Sahara desert once contained the world’s largest lake; it died in ‘few hundred years’!

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Published: July 5, 2015 8:50:26 PM

The Sahara desert contained the world's largest freshwater lake until it evaporated in just a few hundred years, a new study has found.

The Sahara desert contained the world’s largest freshwater lake until it evaporated in just a few hundred years, a new study has found.

Researchers used satellite images to map abandoned shore lines around Palaeolake Mega-Chad, and analysed sediments to calculate the age of these shore lines, producing a lake level history spanning the last 15,000 years.

At its peak around 6,000 years ago, Palaeolake Mega-Chad was the largest freshwater lake on Earth, with an area of 360,000 square km.

Now today’s Lake Chad is reduced to a fraction of that size, at only 355 square km, researchers said.

The drying of Lake Mega-Chad reveals a story of dramatic climate change in the southern Sahara, with a rapid change from a giant lake to desert dunes and dust, due to changes in rainfall from the West African Monsoon, researchers said.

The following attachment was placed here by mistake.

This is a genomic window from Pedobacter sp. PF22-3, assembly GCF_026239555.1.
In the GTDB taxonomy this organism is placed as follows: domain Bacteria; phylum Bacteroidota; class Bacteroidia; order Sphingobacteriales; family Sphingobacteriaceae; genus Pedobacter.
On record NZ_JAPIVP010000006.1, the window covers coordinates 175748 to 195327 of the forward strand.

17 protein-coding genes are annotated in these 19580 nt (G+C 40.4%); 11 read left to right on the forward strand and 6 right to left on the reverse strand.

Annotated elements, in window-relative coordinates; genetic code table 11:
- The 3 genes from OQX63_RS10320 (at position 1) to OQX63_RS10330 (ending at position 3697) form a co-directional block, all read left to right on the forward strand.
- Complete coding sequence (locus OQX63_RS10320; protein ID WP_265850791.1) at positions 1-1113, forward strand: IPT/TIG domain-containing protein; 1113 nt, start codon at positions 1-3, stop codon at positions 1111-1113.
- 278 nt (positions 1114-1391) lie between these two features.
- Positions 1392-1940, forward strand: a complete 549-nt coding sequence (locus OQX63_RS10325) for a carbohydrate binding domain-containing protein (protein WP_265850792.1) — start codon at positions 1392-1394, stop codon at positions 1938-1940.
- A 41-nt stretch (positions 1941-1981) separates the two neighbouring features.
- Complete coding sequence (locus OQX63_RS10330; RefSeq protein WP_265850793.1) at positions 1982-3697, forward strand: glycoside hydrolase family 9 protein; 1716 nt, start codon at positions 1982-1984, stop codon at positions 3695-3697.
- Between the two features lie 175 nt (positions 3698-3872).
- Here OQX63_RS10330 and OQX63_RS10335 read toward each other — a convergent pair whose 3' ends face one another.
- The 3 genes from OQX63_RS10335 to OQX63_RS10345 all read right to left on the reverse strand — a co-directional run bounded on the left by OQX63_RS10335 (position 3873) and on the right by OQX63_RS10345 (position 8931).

The research confirms earlier suggestions that the climate change was abrupt, with the southern Sahara drying in just a few hundred years.

Part of the Palaeolake Mega-Chad basin that has dried completely is the Bodele depression, which lies in remote northern Chad.

The Bodele depression is the world’s single greatest source of atmospheric dust, with dust being blown across the Atlantic to South America, where it is believed to be helping to maintain the fertility of tropical rainforests.

However, the University of London team’s research shows that a small lake persisted in the Bodele depression until about 1,000 years ago.

This lake covered the parts of the Bodele depression which currently produce most dust, limiting the dust potential until recent times.

“The Amazon tropical forest is like a giant hanging basket,” said Dr Simon Armitage from the Department of Geography at University of Royal Holloway.

“In a hanging basket, daily watering quickly washes soluble nutrients out of the soil, and these need to be replaced using fertiliser if the plants are to survive. Similarly, heavy washout of soluble minerals from the Amazon basin means that an external source of nutrients must be maintaining soil fertility.

“As the World’s most vigorous dust source, the Bodele depression has often been cited as a likely source of these nutrients, but our findings indicate that this can only be true for the last 1,000 years,” Armitage added.

The study was published in the journal PNAS.

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